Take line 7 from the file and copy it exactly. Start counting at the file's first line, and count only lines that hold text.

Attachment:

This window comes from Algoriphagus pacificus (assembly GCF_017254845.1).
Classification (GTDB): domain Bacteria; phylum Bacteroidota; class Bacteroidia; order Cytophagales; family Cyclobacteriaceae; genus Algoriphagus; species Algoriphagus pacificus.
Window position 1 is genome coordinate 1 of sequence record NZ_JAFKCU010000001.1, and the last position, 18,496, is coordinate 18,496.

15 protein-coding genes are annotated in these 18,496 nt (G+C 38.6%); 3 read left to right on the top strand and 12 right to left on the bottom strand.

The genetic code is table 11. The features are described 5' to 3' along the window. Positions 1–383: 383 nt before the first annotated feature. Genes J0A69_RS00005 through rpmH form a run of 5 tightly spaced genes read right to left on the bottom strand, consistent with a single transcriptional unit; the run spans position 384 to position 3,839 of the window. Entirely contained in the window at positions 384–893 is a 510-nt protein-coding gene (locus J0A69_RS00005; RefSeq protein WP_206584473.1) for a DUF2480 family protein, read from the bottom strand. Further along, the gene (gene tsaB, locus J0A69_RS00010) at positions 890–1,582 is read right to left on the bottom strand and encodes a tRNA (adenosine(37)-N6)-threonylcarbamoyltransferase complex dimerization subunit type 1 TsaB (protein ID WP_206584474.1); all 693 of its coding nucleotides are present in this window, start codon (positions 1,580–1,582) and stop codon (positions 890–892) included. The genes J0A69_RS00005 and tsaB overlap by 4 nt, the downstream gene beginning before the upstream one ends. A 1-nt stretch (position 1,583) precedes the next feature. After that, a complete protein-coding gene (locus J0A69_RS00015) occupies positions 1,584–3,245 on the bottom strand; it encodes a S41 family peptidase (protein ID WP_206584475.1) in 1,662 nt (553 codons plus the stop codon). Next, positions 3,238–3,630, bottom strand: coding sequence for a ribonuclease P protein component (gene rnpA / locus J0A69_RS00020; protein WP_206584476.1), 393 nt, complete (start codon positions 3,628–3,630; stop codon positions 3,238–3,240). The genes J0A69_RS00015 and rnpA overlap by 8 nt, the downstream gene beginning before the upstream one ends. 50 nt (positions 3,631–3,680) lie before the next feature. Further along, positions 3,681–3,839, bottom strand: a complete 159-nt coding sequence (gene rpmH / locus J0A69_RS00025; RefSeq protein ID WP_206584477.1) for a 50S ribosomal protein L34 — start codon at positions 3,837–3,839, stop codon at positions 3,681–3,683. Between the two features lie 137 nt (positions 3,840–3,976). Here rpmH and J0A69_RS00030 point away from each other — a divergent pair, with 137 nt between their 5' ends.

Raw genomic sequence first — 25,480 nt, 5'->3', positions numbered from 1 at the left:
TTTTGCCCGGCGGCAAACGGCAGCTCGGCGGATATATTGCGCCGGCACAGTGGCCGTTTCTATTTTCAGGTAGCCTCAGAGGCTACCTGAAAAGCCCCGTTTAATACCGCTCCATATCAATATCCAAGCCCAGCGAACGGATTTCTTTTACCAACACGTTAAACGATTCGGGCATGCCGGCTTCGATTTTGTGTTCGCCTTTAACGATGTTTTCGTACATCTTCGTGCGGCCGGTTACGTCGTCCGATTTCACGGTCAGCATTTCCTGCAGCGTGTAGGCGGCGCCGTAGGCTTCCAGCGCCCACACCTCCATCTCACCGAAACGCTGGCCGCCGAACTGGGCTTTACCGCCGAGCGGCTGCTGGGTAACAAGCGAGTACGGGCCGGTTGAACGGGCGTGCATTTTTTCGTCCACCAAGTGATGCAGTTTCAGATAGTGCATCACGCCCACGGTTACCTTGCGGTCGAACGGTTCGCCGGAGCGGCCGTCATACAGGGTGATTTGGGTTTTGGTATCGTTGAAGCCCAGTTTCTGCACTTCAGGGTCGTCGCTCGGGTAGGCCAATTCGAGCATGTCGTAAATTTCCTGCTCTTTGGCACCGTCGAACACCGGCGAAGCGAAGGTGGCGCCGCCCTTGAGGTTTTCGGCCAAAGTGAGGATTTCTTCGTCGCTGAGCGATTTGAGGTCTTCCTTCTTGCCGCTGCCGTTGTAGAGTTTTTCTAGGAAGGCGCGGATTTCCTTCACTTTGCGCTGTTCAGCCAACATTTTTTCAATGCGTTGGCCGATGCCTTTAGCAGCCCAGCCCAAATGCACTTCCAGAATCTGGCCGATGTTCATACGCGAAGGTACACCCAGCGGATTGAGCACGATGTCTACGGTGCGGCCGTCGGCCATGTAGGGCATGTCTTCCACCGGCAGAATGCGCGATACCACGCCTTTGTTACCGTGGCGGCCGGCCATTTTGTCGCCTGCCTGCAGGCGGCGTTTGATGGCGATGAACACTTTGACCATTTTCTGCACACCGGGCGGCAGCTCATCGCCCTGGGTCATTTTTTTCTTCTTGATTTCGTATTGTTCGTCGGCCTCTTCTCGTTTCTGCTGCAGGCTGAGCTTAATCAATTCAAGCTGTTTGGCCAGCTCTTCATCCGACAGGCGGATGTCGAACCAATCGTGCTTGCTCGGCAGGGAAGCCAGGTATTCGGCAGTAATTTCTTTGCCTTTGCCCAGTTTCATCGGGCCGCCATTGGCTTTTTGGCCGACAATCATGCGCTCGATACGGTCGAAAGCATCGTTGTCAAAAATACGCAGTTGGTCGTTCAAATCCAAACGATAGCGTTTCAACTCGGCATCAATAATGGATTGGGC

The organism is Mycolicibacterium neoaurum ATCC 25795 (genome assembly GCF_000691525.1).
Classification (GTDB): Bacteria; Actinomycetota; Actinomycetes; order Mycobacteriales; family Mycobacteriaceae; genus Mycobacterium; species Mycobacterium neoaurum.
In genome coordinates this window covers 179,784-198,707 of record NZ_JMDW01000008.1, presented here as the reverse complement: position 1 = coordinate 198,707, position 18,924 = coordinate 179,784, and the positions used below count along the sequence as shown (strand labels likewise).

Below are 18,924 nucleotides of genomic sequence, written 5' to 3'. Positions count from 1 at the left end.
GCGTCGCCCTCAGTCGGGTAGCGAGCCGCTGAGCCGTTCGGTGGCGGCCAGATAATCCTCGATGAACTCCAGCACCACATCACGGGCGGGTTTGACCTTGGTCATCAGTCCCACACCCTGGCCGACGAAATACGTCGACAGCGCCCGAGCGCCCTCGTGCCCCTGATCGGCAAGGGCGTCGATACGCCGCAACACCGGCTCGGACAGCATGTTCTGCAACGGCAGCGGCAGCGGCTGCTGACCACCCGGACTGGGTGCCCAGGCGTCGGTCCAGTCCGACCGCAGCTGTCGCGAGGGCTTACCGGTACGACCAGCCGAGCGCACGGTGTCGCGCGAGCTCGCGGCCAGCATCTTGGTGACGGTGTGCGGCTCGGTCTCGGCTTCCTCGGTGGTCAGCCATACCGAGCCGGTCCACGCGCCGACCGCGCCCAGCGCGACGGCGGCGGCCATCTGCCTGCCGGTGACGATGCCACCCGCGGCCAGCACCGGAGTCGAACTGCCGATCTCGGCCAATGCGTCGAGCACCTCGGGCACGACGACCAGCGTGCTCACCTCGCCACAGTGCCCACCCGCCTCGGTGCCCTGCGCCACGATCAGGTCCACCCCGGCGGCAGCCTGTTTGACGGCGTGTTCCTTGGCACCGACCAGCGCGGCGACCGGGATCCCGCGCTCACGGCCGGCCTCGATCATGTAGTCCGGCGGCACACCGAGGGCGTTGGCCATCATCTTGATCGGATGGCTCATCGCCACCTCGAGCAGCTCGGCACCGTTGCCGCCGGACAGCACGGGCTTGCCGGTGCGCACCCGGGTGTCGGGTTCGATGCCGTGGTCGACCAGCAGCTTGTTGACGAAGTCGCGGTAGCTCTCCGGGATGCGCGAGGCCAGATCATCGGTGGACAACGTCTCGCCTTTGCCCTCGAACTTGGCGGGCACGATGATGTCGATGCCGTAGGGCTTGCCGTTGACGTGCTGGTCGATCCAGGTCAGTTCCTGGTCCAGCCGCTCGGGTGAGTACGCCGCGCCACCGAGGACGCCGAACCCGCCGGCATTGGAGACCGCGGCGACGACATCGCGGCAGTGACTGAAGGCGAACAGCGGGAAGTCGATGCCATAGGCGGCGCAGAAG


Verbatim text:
TTTTGCCCGGCGGCAAACGGCAGCTCGGCGGATATATTGCGCCGGCACAGTGGCCGTTTCTATTTTCAGGTAGCCTCAGAGGCTACCTGAAAAGCCCCGTTTAATACCGCTCCATATCAATATCCAAGCCCAGCGAACGGATTTCTTTTACCAACACGTTAAACGATTCGGGCATGCCGGCTTCGATTTTGTGTTCGCCTTTAACGATGTTTTCGTACATCTTCGTGCGGCCGGTTACGTCGTCCGATTTCACGGTCAGCATTTCCTGCAGCGTGTAGGCGGCGCCGTAGGCTTCCAGCGCCCACACCTCCATCTCACCGAAACGCTGGCCGCCGAACTGGGCTTTACCGCCGAGCGGCTGCTGGGTAACAAGCGAGTACGGGCCGGTTGAACGGGCGTGCATTTTTTCGTCCACCAAGTGATGCAGTTTCAGATAGTGCATCACGCCCACGGTTACCTTGCGGTCGAACGGTTCGCCGGAGCGGCCGTCATACAGGGTGATTTGGGTTTTGGTATCGTTGAAGCCCAGTTTCTGCACTTCAGGGTCGTCGCTCGGGTAGGCCAATTCGAGCATGTCGTAAATTTCCTGCTCTTTGGCACCGTCGAACACCGGCGAAGCGAAGGTGGCGCCGCCCTTGAGGTTTTCGGCCAAAGTGAGGATTTCTTCGTCGCTGAGCGATTTGAGGTCTTCCTTCTTGCCGCTGCCGTTGTAGAGTTTTTCTAGGAAGGCGCGGATTTCCTTCACTTTGCGCTGTTCAGCCAACATTTTTTCAATGCGTTGGCCGATGCCTTTAGCAGCCCAGCCCAAATGCACTTCCAGAATCTGGCCGATGTTCATACGCGAAGGTACACCCAGCGGATTGAGCACGATGTCTACGGTGCGGCCGTCGGCCATGTAGGGCATGTCTTCCACCGGCAGAATGCGCGATACCACGCCTTTGTTACCGTGGCGGCCGGCCATTTTGTCGCCTGCCTGCAGGCGGCGTTTGATGGCGATGAACACTTTGACCATTTTCTGCACACCGGGCGGCAGCTCATCGCCCTGGGTCATTTTTTTCTTCTTGATTTCGTATTGTTCGTCGGCCTCTTCTCGTTTCTGCTGCAGGCTGAGCTTAATCAATTCAAGCTGTTTGGCCAGCTCTTCATCCGACAGGCGGATGTCGAACCAATCGTGCTTGCTCGGCAGGGAAGCCAGGTATTCGGCAGTAATTTCTTTGCCTTTGCCCAGTTTCATCGGGCCGCCATTGGCTTTTTGGCCGACAATCATGCGCTCGATACGGTCGAAAGCATCGTTGTCAAAAATACGCAGTTGGTCGTTCAAATCCAAACGATAGCGTTTCAACTCGGCATCAATAATGGATTGGGC